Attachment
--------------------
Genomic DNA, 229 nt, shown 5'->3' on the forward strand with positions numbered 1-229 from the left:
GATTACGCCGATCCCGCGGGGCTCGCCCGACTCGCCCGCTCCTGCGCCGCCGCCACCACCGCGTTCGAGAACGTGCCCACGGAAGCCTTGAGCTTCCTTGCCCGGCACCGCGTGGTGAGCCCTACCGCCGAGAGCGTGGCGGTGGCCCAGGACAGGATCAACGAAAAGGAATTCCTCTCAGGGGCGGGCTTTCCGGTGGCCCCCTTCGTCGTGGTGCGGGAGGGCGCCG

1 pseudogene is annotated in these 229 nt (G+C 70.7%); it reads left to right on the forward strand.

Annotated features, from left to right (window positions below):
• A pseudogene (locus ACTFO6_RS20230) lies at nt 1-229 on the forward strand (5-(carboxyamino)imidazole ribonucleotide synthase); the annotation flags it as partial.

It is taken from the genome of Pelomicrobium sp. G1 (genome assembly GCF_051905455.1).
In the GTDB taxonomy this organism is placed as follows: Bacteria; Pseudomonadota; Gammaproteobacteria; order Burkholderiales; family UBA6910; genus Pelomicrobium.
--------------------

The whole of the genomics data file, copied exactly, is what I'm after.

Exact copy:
Genomic DNA, 229 nt, shown 5'->3' on the forward strand with positions numbered 1-229 from the left:
GATTACGCCGATCCCGCGGGGCTCGCCCGACTCGCCCGCTCCTGCGCCGCCGCCACCACCGCGTTCGAGAACGTGCCCACGGAAGCCTTGAGCTTCCTTGCCCGGCACCGCGTGGTGAGCCCTACCGCCGAGAGCGTGGCGGTGGCCCAGGACAGGATCAACGAAAAGGAATTCCTCTCAGGGGCGGGCTTTCCGGTGGCCCCCTTCGTCGTGGTGCGGGAGGGCGCCG

1 pseudogene is annotated in these 229 nt (G+C 70.7%); it reads left to right on the forward strand.

Annotated features, from left to right (window positions below):
• A pseudogene (locus ACTFO6_RS20230) lies at nt 1-229 on the forward strand (5-(carboxyamino)imidazole ribonucleotide synthase); the annotation flags it as partial.

It is taken from the genome of Pelomicrobium sp. G1 (genome assembly GCF_051905455.1).
In the GTDB taxonomy this organism is placed as follows: Bacteria; Pseudomonadota; Gammaproteobacteria; order Burkholderiales; family UBA6910; genus Pelomicrobium.